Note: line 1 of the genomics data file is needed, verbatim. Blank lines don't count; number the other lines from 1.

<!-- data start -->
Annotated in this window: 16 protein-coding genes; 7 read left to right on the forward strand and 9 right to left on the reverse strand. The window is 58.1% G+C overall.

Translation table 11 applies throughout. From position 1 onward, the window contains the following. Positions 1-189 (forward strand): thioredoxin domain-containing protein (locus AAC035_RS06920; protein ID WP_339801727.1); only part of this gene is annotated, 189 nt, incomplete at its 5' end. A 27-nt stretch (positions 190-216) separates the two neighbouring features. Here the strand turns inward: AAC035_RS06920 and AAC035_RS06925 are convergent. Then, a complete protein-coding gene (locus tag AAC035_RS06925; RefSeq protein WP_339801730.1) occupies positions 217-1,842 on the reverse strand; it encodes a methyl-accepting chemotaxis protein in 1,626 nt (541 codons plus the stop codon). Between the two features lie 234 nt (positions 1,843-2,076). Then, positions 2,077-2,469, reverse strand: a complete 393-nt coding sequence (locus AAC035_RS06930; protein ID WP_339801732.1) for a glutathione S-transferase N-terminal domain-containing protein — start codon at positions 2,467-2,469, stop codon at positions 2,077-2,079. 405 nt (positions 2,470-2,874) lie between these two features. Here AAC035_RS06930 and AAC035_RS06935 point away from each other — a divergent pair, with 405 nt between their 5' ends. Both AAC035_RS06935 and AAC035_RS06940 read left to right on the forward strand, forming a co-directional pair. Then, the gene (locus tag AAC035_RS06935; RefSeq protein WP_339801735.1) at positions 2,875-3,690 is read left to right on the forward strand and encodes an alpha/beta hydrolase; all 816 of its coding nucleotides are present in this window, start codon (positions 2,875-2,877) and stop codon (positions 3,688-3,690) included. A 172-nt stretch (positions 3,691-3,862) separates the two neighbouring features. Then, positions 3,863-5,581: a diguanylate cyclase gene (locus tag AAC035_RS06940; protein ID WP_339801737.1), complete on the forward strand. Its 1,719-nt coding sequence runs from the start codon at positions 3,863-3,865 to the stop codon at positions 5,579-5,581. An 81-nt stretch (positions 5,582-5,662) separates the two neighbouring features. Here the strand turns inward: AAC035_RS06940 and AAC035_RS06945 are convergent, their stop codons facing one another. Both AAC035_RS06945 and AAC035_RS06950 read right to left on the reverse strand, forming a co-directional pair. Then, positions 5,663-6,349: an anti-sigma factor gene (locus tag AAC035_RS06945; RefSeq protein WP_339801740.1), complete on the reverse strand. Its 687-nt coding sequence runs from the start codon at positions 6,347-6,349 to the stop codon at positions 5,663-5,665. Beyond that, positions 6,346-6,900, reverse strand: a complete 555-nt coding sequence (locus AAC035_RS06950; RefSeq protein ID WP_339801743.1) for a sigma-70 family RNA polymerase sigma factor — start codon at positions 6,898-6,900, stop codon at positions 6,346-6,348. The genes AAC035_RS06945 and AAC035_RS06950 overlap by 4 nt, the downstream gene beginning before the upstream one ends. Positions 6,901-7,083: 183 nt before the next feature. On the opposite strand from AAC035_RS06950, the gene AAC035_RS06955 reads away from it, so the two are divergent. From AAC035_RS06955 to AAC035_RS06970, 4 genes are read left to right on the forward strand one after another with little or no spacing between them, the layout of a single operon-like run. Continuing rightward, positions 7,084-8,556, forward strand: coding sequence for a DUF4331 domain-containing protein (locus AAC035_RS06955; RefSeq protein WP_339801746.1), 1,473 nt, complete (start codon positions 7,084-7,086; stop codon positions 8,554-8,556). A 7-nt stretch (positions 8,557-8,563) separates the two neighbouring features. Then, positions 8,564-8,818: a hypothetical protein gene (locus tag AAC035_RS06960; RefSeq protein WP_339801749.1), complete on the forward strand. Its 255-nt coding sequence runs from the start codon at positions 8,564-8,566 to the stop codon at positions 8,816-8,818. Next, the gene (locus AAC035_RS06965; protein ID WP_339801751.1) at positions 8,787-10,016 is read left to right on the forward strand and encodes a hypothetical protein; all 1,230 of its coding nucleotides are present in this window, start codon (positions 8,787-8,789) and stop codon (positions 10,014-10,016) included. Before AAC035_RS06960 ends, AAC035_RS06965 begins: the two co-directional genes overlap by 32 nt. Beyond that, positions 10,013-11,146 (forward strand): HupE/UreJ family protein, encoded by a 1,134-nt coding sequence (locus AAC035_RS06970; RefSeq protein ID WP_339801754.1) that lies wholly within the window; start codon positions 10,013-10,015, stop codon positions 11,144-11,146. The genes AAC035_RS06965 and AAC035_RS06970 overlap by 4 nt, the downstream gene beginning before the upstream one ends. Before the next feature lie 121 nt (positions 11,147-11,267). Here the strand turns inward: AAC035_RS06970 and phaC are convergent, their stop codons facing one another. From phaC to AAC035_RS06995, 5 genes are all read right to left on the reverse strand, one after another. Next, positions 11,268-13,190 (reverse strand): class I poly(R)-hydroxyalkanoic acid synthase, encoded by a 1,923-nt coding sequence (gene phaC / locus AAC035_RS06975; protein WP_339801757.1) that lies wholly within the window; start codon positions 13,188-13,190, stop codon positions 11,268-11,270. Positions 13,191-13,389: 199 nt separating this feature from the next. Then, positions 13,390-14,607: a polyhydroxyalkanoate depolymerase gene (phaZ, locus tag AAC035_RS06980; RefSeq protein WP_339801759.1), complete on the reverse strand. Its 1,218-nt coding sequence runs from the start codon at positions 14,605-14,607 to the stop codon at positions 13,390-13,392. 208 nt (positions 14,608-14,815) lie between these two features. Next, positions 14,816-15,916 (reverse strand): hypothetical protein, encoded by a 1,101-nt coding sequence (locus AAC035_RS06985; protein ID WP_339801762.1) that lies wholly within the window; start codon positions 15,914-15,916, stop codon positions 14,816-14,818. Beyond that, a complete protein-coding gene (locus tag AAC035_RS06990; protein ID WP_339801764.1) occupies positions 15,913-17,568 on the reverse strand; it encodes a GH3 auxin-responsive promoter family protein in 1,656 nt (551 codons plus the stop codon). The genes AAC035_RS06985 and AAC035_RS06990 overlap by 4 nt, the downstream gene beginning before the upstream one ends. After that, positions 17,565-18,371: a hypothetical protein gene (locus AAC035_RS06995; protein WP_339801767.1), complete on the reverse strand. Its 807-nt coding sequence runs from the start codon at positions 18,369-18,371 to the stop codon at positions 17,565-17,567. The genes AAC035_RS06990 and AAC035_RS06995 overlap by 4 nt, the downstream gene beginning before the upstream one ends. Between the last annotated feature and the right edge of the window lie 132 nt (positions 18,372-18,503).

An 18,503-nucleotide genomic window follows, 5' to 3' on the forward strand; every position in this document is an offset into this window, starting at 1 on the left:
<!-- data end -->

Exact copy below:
Annotated in this window: 16 protein-coding genes; 7 read left to right on the forward strand and 9 right to left on the reverse strand. The window is 58.1% G+C overall.